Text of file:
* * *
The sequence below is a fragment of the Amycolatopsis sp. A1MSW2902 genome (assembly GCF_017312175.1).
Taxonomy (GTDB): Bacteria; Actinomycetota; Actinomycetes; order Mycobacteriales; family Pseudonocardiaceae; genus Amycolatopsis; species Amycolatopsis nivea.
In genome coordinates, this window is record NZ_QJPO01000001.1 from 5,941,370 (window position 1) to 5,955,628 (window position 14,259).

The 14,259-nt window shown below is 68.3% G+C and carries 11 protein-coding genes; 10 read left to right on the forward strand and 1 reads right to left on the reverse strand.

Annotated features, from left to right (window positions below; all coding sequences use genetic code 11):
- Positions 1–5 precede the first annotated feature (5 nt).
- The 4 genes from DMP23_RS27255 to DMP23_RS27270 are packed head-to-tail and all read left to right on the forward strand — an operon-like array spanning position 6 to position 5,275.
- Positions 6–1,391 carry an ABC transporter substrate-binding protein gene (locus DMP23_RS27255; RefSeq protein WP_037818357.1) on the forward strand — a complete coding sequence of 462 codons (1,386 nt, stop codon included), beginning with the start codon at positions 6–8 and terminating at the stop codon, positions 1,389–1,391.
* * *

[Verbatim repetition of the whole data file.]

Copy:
The sequence below is a fragment of the Amycolatopsis sp. A1MSW2902 genome (assembly GCF_017312175.1).
Taxonomy (GTDB): Bacteria; Actinomycetota; Actinomycetes; order Mycobacteriales; family Pseudonocardiaceae; genus Amycolatopsis; species Amycolatopsis nivea.
In genome coordinates, this window is record NZ_QJPO01000001.1 from 5,941,370 (window position 1) to 5,955,628 (window position 14,259).

The 14,259-nt window shown below is 68.3% G+C and carries 11 protein-coding genes; 10 read left to right on the forward strand and 1 reads right to left on the reverse strand.

Annotated features, from left to right (window positions below; all coding sequences use genetic code 11):
- Positions 1–5 precede the first annotated feature (5 nt).
- The 4 genes from DMP23_RS27255 to DMP23_RS27270 are packed head-to-tail and all read left to right on the forward strand — an operon-like array spanning position 6 to position 5,275.
- Positions 6–1,391 carry an ABC transporter substrate-binding protein gene (locus DMP23_RS27255; RefSeq protein WP_037818357.1) on the forward strand — a complete coding sequence of 462 codons (1,386 nt, stop codon included), beginning with the start codon at positions 6–8 and terminating at the stop codon, positions 1,389–1,391.